What a fascinating couple of days it’s been. Over the weekend I was at New England Warrior Camp, an annual gathering of ninjutsu practitioners to explore, challenge, and develop our warrior spirits, and now I’m at the WhatCounts Email Summit at the Palms Casino Resort in Las Vegas.
Both places, both locations, have very, very different takes on reality. Warrior Camp focuses on reality in the here and now. You have to be in the moment, undistracted, or something as simple as walking to a training location can be hazardous, since you’re in the woods and a misstep on a rocky pathway can lead to a sprained ankle. Las Vegas focuses on avoiding reality at any cost, avoiding everything that might lead to the acknowledgement that reality might have some unpleasantness to it.
What’s even more fascinating is the way each location tries to set itself up to reflect its philosophy. Senior master instructor Ken Savage hosts Warrior Camp in a “rustic” Boy Scout reservation in metrowest Boston. There’s not a lot of comfort to be found, to better make you aware of your surroundings and not lull you into distraction. Usage of mobile devices is discouraged and there’s barely electricity, much less Internet access. You rise early and train late into the night to experience all of the different conditions in which you might need your skills, and you train rain or shine. At Warrior Camp, everything is structured to make you focus inward, to help you find and focus on your own goals and self.
Las Vegas casino resorts go the opposite route, trying to provide as much comfort as possible. Bright lights and game sounds provide ample distraction, and not a clock or window is to be found anywhere on the gaming floor so that you lose track of time and your surroundings. Games themselves harness every possible addictive behavior, from animation and primary colors to randomized rewards. Alcohol is provided freely or at very low cost to better dull your senses and judgement. Nearly endless buffets sate appetites and scantily clad cocktail hostesses distract and divert even more. In Las Vegas, everything is structured to make you focus elsewhere, to distract, divert, delude, and ultimately to serve the goals of the casino.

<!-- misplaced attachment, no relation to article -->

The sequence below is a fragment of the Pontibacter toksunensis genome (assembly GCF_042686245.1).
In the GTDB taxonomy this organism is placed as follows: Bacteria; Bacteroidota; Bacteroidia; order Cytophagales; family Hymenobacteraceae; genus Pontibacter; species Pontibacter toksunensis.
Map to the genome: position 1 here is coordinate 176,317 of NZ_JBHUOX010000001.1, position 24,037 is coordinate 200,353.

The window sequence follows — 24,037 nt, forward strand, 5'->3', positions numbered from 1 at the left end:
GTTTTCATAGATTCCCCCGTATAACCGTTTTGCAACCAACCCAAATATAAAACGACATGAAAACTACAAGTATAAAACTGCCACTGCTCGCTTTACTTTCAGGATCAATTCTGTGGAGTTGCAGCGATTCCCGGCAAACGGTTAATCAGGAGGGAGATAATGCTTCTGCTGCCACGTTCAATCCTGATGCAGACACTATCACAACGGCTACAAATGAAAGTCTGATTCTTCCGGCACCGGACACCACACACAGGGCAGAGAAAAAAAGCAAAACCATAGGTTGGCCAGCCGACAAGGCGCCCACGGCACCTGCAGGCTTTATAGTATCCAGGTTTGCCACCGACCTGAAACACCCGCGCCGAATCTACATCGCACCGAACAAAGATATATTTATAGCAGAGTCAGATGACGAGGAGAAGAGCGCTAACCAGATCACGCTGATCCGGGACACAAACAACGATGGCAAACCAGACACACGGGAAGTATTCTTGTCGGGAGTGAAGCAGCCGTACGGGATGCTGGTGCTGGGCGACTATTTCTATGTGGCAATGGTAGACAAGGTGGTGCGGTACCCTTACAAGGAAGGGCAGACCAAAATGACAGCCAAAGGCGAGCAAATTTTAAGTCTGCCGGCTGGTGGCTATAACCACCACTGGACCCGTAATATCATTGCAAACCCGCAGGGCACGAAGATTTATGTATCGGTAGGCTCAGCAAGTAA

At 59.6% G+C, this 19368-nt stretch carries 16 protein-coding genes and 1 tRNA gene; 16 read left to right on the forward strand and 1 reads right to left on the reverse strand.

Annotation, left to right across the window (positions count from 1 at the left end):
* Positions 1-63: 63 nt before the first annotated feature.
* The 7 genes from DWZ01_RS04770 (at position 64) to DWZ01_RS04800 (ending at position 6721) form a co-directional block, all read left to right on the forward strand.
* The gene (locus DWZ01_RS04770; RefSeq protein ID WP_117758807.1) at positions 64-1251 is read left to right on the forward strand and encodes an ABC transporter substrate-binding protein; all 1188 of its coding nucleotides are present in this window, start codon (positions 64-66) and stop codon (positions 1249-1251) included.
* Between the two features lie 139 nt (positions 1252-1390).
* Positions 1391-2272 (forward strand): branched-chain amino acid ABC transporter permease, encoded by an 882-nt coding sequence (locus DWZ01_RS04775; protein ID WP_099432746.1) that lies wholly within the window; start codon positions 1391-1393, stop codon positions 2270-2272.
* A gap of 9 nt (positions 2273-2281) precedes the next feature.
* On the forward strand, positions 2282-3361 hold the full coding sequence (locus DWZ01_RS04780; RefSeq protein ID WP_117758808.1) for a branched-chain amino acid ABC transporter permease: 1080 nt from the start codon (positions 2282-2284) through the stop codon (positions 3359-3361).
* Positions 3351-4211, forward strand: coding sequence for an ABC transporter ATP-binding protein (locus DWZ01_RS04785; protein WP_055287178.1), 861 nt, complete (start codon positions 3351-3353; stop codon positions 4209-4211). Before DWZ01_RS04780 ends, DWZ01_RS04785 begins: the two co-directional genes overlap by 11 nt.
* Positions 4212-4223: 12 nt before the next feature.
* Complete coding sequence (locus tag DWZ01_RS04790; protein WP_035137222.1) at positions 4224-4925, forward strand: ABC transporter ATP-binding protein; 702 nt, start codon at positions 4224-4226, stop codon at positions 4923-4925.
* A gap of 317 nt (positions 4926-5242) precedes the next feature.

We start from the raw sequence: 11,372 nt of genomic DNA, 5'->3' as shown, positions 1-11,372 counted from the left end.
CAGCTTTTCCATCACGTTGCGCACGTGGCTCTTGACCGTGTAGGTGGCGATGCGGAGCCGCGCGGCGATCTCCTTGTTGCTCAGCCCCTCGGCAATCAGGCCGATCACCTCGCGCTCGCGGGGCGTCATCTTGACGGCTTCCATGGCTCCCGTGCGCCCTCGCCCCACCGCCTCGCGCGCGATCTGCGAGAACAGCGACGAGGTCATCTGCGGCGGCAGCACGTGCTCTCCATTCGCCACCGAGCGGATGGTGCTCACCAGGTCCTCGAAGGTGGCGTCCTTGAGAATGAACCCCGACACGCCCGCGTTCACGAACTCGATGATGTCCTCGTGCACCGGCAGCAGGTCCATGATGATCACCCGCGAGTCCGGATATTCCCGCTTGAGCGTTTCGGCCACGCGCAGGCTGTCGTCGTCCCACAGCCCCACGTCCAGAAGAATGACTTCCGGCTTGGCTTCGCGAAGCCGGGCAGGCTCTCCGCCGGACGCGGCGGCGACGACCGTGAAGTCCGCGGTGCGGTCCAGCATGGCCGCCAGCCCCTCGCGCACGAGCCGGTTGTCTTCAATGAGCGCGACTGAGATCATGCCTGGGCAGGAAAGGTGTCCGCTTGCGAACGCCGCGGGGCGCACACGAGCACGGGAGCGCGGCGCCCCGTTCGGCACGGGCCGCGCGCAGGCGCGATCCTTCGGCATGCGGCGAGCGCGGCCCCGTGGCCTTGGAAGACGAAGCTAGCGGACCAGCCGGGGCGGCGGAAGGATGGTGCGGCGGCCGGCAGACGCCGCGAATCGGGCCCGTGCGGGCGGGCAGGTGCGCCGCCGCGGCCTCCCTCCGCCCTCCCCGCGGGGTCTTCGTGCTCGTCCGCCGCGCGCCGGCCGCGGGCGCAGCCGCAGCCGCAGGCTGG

Each accomplishes its goals admirably. The reactions of the people in each place shows the length of their successes. Warrior Camp participants emerge recharged, ready to face renewed challenges in their martial training and lives. Las Vegas visitors emerge entertained, distracted, diverted, and in many cases, much, much poorer.
What’s of interest to me is the startling contrast between the two, going from one to the other. The choice of surroundings and the way that each environment is set up changes the people in those environments drastically, and in both cases can leave lasting changes.
The question for you as you read this is: what does your environment set you up to do? Are you set up for greater awareness or greater distraction? Does your daily life focus you towards your own goals or towards the goals of someone else? If your environment and surroundings aren’t focused to accomplish what you want to accomplish, how can you adjust them so that they are better aligned with your goals?
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